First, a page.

Feel ripped off at the Marriott Surfers Paradise? This is one hotel to avoid at all costs!
This is one hotel to avoid at all costs!
Do you ever have the feeling of being ripped off and treated like an unwanted lump of lard?
Well, look no further than the Marriott Hotel at Surfers Paradise on Australia's prestigious Gold Coast where customer service ranks somewhere between zero and zilch.
Take the relatively straightforward case of one recent customer who was part of a group and was told at check-in, despite prior arrangements being made for a consolidated payment by the group organiser, that he had to pay the full accommodation costs for 2 nights.
This was quickly sorted out but not before his credit card was slugged with a pre-authorisation fee of $540!
Yes, $540 for 2 nights for just the mini-bar - to guarantee this respectable citizen didn't skip off without paying his bill.
The mini-bar had no spirits - just a few soft drinks and nuts - so it is difficult to justify a preposterous $540 pre-charge when no accommodation was involved.
Three days later, the pre-authorisation charge was still sitting on the guest's credit card, reducing the amount available under the card limit.
A phone call to the Marriott's Chris Jee from the Hotel's Accounts Department to find out why such an excessive amount was charged on the pre-authorisation and, more importantly, why it had not been removed, elicited nothing but confusing statements, self-justification, denials and finally, an unfortunate condemnation of the check-in clerk for not sorting it out 5 days earlier.
Three times, Mr Jee tried to explain the justification for the charge and how it is routine at most hotels.
The customer fully understood the reason for the charge - something he has been routinely charged at the rate of about $100 per night around the world. Mr Jee was simply insulting his intelligence and
Like a typical public service bureaucrat, Mr Jee was more intent on trying to justify the Marriott's failure to have the $540 pre-authorisation charge promptly removed, given that there was no accommodation component involved, rather than providing a meaningful response to the customer.
He danced around the issue like the winner of "Dancing with the Stars" firstly saying it would take 3 to 4 days to be removed, then 2 to 3 days, then back to 3 to 4 days and then offering to send a letter to the customer's bank which would take 2-3 days to have the charge removed - which was even longer than it would have taken if it were to be removed in the ordinary course of events following checkout.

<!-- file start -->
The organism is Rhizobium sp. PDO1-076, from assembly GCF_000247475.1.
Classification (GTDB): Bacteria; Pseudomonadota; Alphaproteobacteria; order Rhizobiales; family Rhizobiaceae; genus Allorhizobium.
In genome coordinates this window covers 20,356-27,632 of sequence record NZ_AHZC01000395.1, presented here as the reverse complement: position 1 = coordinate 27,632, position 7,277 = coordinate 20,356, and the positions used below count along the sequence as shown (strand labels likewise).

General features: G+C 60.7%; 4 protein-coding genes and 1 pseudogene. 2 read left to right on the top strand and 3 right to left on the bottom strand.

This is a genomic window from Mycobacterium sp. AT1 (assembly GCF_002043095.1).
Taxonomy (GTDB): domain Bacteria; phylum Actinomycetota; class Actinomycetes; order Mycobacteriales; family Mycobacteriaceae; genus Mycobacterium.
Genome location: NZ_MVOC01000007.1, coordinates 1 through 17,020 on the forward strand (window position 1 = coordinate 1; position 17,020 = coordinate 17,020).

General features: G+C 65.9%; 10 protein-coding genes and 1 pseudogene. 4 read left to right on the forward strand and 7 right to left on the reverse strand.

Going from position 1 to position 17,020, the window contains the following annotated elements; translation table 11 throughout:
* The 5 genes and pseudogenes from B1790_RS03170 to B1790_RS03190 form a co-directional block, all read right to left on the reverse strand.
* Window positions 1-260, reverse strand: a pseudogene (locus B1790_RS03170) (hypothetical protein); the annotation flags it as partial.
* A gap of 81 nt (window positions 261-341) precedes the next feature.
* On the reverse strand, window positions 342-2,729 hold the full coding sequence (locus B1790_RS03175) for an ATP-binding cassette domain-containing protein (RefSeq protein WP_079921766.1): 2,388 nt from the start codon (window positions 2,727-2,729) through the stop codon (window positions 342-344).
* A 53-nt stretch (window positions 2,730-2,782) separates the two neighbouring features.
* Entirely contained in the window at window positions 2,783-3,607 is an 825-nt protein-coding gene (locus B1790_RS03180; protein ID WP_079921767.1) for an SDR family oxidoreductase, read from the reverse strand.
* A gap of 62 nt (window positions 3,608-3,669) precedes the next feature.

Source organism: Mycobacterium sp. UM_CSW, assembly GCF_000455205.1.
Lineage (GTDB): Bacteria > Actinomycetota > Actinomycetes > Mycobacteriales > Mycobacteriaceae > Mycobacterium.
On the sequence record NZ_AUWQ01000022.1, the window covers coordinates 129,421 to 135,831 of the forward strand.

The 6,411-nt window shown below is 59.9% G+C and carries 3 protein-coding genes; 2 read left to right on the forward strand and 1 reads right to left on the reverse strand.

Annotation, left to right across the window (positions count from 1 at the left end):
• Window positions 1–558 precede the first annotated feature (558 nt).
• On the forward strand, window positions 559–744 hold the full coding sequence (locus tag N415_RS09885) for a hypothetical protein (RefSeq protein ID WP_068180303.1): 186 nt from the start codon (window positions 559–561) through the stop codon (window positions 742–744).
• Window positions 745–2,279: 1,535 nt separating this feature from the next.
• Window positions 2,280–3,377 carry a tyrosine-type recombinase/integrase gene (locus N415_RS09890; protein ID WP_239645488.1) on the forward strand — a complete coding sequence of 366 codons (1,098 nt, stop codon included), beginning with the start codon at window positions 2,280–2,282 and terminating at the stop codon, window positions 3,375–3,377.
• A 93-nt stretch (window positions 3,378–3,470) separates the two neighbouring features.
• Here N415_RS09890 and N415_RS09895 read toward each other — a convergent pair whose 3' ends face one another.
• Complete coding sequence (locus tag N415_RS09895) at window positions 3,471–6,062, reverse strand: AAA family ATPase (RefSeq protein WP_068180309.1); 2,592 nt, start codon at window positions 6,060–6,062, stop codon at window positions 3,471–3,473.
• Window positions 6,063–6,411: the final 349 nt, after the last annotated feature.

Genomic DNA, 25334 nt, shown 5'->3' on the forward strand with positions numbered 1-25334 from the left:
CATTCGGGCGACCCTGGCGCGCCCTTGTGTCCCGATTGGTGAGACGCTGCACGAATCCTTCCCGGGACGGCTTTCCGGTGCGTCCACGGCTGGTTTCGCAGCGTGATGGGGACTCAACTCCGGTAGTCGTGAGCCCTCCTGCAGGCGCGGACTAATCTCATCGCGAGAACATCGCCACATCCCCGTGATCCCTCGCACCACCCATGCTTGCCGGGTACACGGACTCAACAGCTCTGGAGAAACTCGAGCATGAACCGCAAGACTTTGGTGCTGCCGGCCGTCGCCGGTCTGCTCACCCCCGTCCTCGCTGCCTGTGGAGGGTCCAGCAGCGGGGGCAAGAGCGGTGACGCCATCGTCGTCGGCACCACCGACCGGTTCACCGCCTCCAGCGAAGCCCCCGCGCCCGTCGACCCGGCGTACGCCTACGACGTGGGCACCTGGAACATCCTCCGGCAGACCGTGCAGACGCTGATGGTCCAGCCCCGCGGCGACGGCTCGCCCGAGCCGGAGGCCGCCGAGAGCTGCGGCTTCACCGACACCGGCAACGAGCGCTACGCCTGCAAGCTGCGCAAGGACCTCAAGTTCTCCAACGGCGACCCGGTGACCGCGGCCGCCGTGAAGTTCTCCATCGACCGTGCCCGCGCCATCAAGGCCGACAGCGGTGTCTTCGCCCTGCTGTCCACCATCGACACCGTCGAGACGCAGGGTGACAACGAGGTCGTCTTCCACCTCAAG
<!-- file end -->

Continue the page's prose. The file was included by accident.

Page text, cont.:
When a customer rings a major hotel chains with a detailed enquiry, he or she deserves a better response than can be provided by a person with limited English. Large hotels in particular should familiarise themselves with the debacle two years ago when Telstra outsourced its SMS answering service to the Philippines - which resulted in one of the swiftest and most-negative customer reactions ever experienced by an Australian telco.
The Marriott has a lot to learn over this customer-unfriendly incident.
An apology would have been a good start but that was not forthcoming.
Not getting it wrong in the first place would have been ever better.
And fixing the mistake on the spot at the initial check-in would have been the second best outcome. This would have avoided all of the subsequent hassles for the customer affected by this tawdry incident which was wholly of the Marriott's own making.
Despite the offer to fax the customer's bank to reverse the charge "immediately", nothing has happened and the Marriott has created one disgruntled customer for life.
If you want to have a happy holiday on the Gold Coast, the first step to take is to avoid the Marriott at Surfers Paradise.
MARRIOTT HOTEL SURFERS PARADISE CUSTOMER RATING: 2/10